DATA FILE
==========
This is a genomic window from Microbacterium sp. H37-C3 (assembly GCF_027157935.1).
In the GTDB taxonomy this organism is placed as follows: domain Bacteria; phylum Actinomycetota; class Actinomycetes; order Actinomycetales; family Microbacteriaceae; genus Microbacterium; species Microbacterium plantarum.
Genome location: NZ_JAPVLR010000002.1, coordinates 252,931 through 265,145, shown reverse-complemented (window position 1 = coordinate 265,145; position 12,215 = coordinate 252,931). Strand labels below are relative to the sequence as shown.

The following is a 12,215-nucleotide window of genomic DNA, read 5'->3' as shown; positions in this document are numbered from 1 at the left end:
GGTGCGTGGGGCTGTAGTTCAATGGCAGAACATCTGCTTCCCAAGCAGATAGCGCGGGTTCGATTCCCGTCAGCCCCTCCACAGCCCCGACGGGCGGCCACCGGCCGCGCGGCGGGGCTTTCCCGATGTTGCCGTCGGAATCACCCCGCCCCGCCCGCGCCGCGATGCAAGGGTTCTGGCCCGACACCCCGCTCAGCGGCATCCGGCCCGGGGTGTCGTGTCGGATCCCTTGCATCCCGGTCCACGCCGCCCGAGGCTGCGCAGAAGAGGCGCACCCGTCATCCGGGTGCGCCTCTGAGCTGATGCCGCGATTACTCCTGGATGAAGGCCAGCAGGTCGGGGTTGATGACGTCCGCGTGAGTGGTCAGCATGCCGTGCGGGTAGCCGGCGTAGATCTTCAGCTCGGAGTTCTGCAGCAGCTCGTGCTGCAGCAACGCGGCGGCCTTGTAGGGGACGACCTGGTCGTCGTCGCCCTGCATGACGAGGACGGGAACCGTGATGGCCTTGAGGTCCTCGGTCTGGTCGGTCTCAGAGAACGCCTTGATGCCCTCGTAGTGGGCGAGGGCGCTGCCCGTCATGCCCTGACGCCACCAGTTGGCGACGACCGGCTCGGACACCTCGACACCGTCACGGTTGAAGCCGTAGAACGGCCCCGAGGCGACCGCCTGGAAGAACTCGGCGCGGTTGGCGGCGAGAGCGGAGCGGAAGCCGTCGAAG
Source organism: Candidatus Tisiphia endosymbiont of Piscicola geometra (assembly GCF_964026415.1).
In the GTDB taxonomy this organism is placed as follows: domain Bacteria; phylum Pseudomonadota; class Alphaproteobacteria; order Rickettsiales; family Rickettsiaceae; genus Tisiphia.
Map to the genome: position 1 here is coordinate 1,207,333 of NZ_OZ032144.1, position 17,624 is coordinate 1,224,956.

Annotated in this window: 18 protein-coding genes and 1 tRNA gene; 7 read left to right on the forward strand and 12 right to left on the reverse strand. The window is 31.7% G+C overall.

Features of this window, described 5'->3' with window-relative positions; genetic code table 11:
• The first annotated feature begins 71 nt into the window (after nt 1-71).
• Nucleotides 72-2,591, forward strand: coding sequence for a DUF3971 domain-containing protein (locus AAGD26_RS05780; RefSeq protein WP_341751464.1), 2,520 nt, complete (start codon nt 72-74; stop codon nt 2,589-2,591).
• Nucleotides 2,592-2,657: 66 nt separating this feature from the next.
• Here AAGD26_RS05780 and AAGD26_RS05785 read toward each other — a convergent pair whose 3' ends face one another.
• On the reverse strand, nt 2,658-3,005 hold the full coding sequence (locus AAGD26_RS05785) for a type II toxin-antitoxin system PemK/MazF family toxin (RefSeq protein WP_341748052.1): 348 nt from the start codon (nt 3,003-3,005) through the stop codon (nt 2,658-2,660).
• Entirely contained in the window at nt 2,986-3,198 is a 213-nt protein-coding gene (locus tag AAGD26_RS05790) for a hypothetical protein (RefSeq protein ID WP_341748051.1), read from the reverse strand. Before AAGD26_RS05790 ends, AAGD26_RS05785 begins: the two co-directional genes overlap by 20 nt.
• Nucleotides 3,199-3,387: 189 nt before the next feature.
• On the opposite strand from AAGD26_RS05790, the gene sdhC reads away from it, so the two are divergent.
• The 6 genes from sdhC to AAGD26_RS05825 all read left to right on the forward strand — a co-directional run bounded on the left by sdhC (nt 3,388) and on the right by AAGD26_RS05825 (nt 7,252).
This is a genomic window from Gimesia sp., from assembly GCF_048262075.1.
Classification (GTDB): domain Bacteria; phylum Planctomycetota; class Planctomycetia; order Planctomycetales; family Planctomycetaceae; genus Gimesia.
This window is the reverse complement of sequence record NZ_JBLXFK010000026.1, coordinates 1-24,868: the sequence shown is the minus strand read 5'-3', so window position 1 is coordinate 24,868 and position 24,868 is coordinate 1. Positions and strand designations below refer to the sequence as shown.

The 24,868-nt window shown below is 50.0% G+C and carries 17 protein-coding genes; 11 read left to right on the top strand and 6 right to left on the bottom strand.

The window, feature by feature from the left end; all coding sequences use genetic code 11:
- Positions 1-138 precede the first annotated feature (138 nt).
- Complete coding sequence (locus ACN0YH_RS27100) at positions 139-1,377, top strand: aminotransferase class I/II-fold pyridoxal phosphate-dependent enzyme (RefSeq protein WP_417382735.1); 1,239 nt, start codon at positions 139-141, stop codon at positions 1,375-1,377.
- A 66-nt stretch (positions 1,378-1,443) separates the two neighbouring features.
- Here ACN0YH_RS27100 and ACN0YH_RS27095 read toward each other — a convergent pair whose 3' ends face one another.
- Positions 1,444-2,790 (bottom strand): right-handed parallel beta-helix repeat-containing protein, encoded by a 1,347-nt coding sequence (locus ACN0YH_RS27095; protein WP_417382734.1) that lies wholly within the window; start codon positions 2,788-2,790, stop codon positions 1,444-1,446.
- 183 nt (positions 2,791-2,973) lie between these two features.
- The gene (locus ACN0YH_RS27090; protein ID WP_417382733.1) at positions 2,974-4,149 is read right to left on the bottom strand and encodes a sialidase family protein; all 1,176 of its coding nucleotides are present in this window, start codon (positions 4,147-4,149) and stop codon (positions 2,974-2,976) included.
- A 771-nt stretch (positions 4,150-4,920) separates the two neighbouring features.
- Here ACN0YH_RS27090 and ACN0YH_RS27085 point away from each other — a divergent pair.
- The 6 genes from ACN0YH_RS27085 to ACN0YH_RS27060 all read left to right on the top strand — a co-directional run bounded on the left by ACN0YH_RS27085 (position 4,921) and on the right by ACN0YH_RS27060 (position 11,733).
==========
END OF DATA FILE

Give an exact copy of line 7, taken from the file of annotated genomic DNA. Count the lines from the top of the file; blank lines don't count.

In the GTDB taxonomy this organism is placed as follows: domain Bacteria; phylum Pseudomonadota; class Alphaproteobacteria; order Rickettsiales; family Rickettsiaceae; genus Tisiphia.